The firm of Kales & Kales did an amazing job of handling my separation. Jonathan and Amy were very informative, communicative, patient, and helpful throughout the entire process, thus enabling my ex and I to maintain an amicable split. By using mediators, as opposed to divorce lawyers, there was never any pressure to try to get more. Due, in large part, to Jonathan and Amy's work we were able to end our marriage while also mitigating some of the trauma our kids were already experiencing. That alone makes it worth it. Moreover, they are significantly less expensive than divorce lawyers.

 by Kelly Kennelly

Jonathan and Amy were fantastic. They were both incredibly knowledgeable and very responsive. I would highly recommend them.

 by Jeffrey Feldman

Jonathan and Amy Kales did an outstanding job providing collaborative divorce mediation services to me and my spouse. Prior to hiring Kales & Kales, Jonathan spent a significant amount of time with me on the phone to explain the mediation process and address my questions/concerns, which demonstrated from Day 1 their commitment to providing excellent service. During the mediation discussions, Jonathan and Amy were very prepared, thorough, patient, and understanding and were a pleasure to work with. They drafted a very clear and thorough divorce settlement agreement that included several items that we had not previously thought to include. The agreement was so well written that it required minimal edits when it was reviewed by our individual attorneys. Throughout the process, Jonathan and Amy were up front and clear on their processes and fees which was also greatly appreciated. For anyone who is in the unfortunate situation of undergoing a divorce, I cannot recommend Kales & Kales enough as divorce mediators in the Northern Virginia area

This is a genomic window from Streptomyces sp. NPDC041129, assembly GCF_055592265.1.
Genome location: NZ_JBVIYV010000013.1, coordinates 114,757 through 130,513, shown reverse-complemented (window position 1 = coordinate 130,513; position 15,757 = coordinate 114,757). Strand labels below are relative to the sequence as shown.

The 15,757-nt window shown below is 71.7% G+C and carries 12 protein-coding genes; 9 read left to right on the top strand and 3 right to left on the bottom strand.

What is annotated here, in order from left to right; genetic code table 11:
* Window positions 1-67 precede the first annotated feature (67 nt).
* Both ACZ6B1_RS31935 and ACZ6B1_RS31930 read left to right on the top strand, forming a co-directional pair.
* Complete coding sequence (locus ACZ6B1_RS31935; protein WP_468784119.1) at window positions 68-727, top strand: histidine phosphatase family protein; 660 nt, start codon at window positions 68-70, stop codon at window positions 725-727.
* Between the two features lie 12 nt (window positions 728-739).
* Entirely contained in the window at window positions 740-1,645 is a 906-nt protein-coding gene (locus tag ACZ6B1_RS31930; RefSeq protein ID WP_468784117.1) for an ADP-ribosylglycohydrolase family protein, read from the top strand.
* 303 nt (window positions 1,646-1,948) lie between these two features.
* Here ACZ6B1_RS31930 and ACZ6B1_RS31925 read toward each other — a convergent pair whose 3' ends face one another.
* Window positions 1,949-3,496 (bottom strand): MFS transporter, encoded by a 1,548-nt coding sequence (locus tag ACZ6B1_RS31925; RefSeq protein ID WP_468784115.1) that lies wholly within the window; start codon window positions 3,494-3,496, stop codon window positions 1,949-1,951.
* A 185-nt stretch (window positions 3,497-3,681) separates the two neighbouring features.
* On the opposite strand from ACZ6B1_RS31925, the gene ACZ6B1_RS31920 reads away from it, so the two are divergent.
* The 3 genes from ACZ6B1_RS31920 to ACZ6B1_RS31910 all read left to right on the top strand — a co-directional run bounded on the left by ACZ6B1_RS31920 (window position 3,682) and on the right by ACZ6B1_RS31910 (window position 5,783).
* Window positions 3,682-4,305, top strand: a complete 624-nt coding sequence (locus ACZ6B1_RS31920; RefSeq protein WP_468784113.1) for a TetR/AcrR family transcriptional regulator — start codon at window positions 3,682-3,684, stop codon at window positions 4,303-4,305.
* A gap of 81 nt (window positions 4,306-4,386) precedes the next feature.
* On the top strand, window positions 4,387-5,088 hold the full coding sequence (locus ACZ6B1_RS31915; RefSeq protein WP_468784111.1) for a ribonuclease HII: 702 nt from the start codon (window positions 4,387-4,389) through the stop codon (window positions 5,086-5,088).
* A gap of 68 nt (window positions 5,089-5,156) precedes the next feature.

by Dave Eccard

While no one wants to go through a divorce, Jonathan and Amy Kales were exceptional. They did a great job explaining various options for each area of the mediation agreement and were also willing to create new solutions based on our unique needs and desires. They did not take a one size fits all approach like others, they truly got to know myself and my former partner and worked to help us find a positive resolution to an unfortunate situation. When difficult issues came up they provided excellent guidance and structure to help us work through them and resolve them in a way that both myself and my former partner were satisfied. Overall they are just generally nice, kind people who are there to guide you through a difficult process. I hope I don't need their services again but if I ever find myself needing a mediator they will be my first choice by far.